Regulators weren’t too keen on the idea of Comcast, the nation’s largest cable provider, merging with behemoth Time Warner Cable, but they seem a bit more open to the idea of a smaller acquirer. The Wall Street Journal reports that Federal Communications Commission (FCC) Chairman Tom Wheeler is fully supportive of Charter Communication’s $55 billion bid to buy Time Warner Cable, and could circulate a draft order as soon as this week.
But Charter’s not exactly getting off scot-free. The order under consideration would prohibit Charter from making contracts with content providers that preclude those providers from offering their programming online, according to Wall Street Journal sources. It would require, too, that Charter both make investments to its current customers’ broadband services and expand the availability of those plans beyond the regions which it currently serves.
Beyond the above, it would ink Charter’s historical, three-year agreement with the FCC to adhere to a series of pro-consumer tenets regarding high-speed broadband. These include a promise not to charge content providers such as Netflix and YouTube for interconnection (arrangements which can have a noticeable impact on customers’ streaming speed and quality), a promise not to introduce usage-based Internet billing or data caps, and a promise to abide by the Net neutrality rules the FCC introduced last year even if they don’t pass legal muster.
The order as written is multifaceted, the Journal reports, but aimed primarily at leveling the playing field for Internet-based video platforms that compete with traditional pay-TV, a priority for Chairman Wheeler. Sling TV, a service of satellite company Dish Network, is projected to reach two million subscribers by the end of this year, and Sony’s PlayStation Vue launched nationwide in March.
The order’s secondary motivation is to foster broadband competition in regions served by incumbent phone companies. According to the Journal, the FCC may require Charter to offer Internet services in the service areas of carriers like Verizon and AT&T.
Many details have yet to be hashed out. It’s unclear for how long Charter would be bound to the terms of the arrangement, for example, and whether or not the company would retain an independent monitor in charge of evaluating Charter’s compliance (a common condition of such mergers). The cable provider may be subject to additional concessions before the order becomes binding, too — the order must undergo review by the FCC’s four other commissioners and California’s state regulator, all of which will have a say in its final form before it’s approved. Journal sources expect the process to take “a few weeks.”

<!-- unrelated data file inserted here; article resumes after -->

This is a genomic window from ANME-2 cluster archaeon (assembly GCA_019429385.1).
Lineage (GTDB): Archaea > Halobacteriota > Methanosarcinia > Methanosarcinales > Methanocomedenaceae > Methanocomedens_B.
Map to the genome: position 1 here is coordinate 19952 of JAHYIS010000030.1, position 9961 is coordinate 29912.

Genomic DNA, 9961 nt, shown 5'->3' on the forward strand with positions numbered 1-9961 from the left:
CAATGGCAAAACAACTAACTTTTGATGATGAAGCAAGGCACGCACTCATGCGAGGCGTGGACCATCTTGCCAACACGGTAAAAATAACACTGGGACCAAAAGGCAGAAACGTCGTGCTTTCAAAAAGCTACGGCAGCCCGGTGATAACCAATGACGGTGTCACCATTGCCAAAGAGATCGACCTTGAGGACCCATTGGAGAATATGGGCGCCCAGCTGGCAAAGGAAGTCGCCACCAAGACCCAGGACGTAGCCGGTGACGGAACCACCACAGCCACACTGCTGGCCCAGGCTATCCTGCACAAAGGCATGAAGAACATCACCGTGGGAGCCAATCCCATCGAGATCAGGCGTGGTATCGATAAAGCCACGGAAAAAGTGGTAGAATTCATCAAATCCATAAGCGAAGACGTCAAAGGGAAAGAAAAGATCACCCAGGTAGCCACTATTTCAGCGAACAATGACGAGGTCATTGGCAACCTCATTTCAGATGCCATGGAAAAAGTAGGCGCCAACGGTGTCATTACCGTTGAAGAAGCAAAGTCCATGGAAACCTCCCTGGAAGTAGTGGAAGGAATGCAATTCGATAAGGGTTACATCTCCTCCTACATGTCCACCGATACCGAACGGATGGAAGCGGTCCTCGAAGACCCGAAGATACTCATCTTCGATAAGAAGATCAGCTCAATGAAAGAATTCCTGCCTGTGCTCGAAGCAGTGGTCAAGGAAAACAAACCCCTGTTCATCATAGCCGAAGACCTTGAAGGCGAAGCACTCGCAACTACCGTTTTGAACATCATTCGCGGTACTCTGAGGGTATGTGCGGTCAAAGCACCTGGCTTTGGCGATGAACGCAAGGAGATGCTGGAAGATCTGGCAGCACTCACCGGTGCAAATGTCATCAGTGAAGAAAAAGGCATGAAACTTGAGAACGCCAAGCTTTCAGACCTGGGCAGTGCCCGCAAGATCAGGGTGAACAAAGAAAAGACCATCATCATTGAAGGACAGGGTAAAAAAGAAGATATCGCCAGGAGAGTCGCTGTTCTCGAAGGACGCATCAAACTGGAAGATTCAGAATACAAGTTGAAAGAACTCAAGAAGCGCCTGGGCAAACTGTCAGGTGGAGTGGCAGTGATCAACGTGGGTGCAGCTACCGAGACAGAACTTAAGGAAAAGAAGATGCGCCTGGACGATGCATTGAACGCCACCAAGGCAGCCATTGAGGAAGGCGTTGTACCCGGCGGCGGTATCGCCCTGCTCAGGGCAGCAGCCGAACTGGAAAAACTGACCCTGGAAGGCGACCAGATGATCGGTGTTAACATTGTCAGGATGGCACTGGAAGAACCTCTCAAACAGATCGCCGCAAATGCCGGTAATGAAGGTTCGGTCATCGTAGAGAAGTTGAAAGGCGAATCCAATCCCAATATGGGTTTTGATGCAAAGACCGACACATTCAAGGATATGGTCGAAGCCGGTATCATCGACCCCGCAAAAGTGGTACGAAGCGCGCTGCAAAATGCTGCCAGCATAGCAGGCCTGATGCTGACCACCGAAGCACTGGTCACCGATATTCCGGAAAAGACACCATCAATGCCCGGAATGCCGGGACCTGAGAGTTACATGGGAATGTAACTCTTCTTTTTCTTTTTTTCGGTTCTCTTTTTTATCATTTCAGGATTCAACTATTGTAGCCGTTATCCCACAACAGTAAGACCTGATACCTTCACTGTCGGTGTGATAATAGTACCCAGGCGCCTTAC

The draft order represents a significant milestone for Charter, which began laying the groundwork for an acquisition of Time Warner Cable following its purchase of Bright House Networks last year. It launched a $15, 30Mbps Internet plan for low-income families in December of last year, made a promise in January to hire a chief diversity officer and add more minorities to its board of directors, and in May of 2015 secured the support of streaming services like Fuse Media and Netflix by, in part, agreeing to waive interconnection fees.
The moves have garnered Charter the goodwill of regulators, who’ve eyed the provider’s Time Warner Cable bid far less critically than Comcast’s attempted buy last year. Comcast pulled the plug on its plans when it became clear that the FCC and Justice Department, concerned about the merger’s potential impact on online video and broadband service, would move to block the deal in federal court.
Charter’s acquisition, if approved, would create America’s second-largest Internet provider behind Comcast. It would boost the company’s total customer count to 17.4 million pay-TV subscribers and 19.4 million Internet subscribers, representing a respective 35 percent and 36 percent share of those markets.
The bid faces opposition from industry and consumer advocacy groups including Dish Network, Public Knowledge, the Writers Guild of America, USTelecom One, and the Stop Mega Cable Coalition, which contend that the deal represents a threat to both broadband competition in markets without alternative choices in broadband and Internet-based video services that compete with Charter’s lucrative channel bundles. “Comcast was a category 5 hurricane; Charter is a category 4. It is still really bad,” Deputy General Counsel for Dish Network Jeff Blum told Variety.
Charter has dismissed those claims, calling them “baseless” and accusing opponents of the deal as “engaging in tired PR tactics to further their self interests.”